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Fit Over 40 - Featuring Paul Burke - On Sale Now

Online Personal Training, Online Dietary Consultations, Online Bio-Mechanically Corrected Bodybuilding and Weight Training Programs, Anti-aging Technology, Fitness, Health and Healing with Paul Burke, M.Ed."

As you've no doubt noticed, the word "synergy" is used today in many fields. In short, it describes the uniting of energies or knowledge from two or more fields of study. To apply this definition to our purposes, let us assume that when one unites the knowledge and application of scientifically backed nutrition with the proven benefits of an exercise program, the overall payoff is greater than if nutrition or exercise alone is used as an approach to health. Now, let's see not only why we should use this synergistic philosophy, but also how these two elements work so well together when developing an anti-aging program.



First, as I have written in the past, we know that there are certain identifiable biological marks of aging. These markers are valuable because they quantify the results. When we look at these biological markers, for instance, it becomes quite clear that they can be influenced both by what we eat and how we move our bodies. (Of course, it also matters how we think, but let's stay within these two dimensions of health for the purpose of this article).

Two such biological markers, insulin resistance (which causes high levels of blood-glucose; amongst other problems) and growth hormone production (along with its inability to penetrate cells), are surefire signs that the body is breaking down and aging. Insulin resistance is directly related to food consumption, while growth hormone production is related to intense exercise and sleep. Growth hormone uptake is greatly influenced by two key factors: a.) The permeability of the cell; and b.) The glucose level in the bloodstream. Let us look at these functions in depth.

Insulin resistance is not a sudden problem, nor is the slowing of growth hormone production — or perhaps more importantly, the inability of cells to uptake growth hormone. Both insulin resistance and diminishing growth hormone uptake occur over a period of time as cells become hardened in relationship to insulin being secreted by the pancreas (which is in direct relationship with overeating and/or eating too many high-glycemic carbohydrates), thereby slowing down or blocking the ability of insulin's primary job - storing nutrients in cells.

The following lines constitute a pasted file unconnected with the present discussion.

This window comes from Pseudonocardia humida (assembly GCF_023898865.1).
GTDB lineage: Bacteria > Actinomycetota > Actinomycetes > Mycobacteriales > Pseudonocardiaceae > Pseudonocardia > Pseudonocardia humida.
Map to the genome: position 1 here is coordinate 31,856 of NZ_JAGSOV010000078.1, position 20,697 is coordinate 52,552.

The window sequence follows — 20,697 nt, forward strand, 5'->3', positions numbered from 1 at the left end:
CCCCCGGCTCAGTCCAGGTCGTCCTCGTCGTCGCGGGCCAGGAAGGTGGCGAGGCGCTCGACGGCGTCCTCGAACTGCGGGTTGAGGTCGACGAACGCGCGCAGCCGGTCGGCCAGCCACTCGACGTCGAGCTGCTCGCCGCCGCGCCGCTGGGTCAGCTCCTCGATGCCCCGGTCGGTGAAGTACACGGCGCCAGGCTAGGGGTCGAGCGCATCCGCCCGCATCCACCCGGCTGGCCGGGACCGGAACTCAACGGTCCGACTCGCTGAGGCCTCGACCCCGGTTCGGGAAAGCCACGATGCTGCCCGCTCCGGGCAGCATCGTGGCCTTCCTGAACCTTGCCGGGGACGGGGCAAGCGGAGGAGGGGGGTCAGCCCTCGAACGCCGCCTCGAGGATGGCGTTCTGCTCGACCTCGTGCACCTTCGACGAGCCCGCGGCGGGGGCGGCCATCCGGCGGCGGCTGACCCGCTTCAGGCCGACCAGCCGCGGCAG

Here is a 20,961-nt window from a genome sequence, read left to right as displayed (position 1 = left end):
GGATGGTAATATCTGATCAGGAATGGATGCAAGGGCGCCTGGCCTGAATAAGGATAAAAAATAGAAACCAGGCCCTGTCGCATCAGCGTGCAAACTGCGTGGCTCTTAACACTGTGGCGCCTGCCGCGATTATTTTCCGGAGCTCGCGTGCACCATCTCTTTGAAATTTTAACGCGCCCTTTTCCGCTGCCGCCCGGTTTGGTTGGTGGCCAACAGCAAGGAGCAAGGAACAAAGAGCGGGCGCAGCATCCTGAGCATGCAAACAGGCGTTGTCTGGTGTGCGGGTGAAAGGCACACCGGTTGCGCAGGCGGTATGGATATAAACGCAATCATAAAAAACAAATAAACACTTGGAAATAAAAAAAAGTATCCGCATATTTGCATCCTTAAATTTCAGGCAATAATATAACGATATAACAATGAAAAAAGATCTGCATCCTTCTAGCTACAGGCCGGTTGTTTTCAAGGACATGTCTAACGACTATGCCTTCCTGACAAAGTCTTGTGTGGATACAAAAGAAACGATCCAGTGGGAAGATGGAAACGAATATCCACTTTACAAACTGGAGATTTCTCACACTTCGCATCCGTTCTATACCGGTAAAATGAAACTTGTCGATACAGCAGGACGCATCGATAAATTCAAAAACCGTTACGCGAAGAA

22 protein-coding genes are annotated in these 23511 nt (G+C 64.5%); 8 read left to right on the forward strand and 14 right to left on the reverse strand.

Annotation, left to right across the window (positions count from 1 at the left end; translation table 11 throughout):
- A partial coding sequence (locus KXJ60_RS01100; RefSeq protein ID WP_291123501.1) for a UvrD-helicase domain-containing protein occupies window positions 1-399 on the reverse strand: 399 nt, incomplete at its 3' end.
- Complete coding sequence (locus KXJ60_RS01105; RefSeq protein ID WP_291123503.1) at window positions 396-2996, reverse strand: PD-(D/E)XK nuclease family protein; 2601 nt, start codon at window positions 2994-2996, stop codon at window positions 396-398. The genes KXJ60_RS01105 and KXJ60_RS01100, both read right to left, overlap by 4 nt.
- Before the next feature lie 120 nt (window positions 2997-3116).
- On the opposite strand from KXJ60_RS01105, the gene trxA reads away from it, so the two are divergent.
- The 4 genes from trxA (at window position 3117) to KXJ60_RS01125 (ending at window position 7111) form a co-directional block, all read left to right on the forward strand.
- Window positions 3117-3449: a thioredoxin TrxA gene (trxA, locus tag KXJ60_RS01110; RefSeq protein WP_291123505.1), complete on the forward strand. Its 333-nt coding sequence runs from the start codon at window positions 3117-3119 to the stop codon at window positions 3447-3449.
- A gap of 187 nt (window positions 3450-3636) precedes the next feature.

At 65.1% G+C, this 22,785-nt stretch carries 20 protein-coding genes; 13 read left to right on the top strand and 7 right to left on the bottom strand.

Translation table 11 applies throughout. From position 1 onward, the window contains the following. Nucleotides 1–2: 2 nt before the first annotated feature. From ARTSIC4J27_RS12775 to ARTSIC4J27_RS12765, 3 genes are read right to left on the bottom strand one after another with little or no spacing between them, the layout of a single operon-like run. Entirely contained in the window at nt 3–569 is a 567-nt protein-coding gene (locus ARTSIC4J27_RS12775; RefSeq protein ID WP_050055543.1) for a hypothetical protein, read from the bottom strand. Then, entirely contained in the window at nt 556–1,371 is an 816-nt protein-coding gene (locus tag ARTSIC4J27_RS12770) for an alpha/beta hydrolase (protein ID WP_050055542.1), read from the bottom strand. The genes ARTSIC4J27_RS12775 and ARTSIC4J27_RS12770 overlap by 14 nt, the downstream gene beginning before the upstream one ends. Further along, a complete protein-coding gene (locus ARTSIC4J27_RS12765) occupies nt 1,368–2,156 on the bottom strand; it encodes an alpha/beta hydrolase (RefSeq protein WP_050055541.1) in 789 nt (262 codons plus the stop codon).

Consequently, since cells become hardened and not as easily permeable as they were during one's youth, growth hormone absorption is affected by this insulin-prompted resistance. In other words, everyone eventually begins to become insulin resistant (and, therefore, hormone resistant). Nonetheless, how quickly you become insulin resistant is greatly related to how and what you eat. And as we age, those in our culture tend to do far less physical activity, which promotes growth hormone production.

But even if you exercise just the right amount and at the right intensity, resisting the optimal amount of time for growth and healing to take effect, it is ultimately the efficiency of the hormonal communication between organs (hypothalamus to pituitary) and organ (pituitary) to cell that predicts the efficacy of growth hormone's entry and use on a cellular level.

- Taken from Exercise For Men Only (Paul Burke's Over-40 Fitness Column)